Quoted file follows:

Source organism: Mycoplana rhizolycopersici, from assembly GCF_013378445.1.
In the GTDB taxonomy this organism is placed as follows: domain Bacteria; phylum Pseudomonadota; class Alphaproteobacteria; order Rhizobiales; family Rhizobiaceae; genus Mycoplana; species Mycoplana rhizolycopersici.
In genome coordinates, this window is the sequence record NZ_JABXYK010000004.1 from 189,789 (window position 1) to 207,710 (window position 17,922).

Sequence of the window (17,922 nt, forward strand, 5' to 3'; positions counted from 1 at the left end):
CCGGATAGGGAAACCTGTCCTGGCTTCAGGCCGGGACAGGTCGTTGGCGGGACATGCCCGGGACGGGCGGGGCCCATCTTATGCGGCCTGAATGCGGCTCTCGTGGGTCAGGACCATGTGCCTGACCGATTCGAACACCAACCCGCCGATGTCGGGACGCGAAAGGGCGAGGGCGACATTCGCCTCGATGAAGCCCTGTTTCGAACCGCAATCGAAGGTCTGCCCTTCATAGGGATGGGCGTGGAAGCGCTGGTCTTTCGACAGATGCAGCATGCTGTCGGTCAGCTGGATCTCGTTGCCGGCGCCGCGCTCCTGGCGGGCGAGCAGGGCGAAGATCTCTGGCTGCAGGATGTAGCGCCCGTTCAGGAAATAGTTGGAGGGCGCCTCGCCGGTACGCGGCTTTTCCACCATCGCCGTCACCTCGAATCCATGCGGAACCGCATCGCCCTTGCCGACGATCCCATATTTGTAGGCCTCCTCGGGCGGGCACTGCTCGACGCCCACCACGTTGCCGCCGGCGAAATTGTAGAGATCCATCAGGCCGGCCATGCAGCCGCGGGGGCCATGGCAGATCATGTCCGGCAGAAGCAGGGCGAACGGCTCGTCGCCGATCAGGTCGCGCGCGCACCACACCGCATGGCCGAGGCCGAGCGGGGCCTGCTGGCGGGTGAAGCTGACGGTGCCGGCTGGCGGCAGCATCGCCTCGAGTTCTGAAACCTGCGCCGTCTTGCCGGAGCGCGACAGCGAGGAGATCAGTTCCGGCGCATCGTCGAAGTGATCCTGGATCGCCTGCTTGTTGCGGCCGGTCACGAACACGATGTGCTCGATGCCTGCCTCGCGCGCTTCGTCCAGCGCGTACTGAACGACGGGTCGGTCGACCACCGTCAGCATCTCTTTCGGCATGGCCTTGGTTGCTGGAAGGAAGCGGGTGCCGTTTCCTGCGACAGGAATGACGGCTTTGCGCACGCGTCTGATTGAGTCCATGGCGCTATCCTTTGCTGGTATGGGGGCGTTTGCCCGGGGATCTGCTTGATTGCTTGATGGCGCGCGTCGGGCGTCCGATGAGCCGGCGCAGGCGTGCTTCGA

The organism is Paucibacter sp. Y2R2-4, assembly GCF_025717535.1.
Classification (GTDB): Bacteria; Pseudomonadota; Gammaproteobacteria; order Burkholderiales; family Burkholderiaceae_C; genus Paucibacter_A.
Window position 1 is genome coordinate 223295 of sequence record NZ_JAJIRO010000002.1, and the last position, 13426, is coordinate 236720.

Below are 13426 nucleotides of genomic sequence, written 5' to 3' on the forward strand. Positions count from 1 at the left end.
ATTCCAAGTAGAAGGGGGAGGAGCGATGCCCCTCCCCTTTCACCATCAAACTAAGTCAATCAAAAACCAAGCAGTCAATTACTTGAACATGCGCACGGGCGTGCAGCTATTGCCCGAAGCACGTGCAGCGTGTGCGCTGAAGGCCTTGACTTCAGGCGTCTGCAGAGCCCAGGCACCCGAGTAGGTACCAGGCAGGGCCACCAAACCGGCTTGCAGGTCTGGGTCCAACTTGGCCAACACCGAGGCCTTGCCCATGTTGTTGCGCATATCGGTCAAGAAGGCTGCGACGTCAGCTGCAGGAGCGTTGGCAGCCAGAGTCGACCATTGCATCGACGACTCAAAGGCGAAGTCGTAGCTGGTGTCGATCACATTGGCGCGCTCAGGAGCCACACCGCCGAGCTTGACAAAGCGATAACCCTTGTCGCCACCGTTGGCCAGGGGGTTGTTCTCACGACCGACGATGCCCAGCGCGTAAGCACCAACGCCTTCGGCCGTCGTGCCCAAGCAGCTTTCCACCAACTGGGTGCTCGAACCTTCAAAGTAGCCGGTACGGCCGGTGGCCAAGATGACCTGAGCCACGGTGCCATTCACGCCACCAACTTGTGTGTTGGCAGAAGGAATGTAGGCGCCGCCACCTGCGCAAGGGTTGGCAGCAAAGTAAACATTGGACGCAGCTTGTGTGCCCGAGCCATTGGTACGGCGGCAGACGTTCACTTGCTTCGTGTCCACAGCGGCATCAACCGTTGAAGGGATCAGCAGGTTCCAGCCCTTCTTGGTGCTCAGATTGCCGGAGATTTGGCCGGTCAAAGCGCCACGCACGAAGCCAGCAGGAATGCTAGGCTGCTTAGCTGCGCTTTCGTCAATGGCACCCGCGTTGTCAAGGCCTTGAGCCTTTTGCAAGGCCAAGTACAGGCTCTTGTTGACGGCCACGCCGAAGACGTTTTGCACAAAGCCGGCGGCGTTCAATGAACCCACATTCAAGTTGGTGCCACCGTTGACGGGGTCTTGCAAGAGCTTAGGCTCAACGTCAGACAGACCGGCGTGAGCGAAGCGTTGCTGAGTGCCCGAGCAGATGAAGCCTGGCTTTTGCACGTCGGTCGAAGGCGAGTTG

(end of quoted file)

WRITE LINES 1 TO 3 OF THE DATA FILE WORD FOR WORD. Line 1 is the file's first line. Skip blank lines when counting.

Source organism: Mycoplana rhizolycopersici, from assembly GCF_013378445.1.
In the GTDB taxonomy this organism is placed as follows: domain Bacteria; phylum Pseudomonadota; class Alphaproteobacteria; order Rhizobiales; family Rhizobiaceae; genus Mycoplana; species Mycoplana rhizolycopersici.
In genome coordinates, this window is the sequence record NZ_JABXYK010000004.1 from 189,789 (window position 1) to 207,710 (window position 17,922).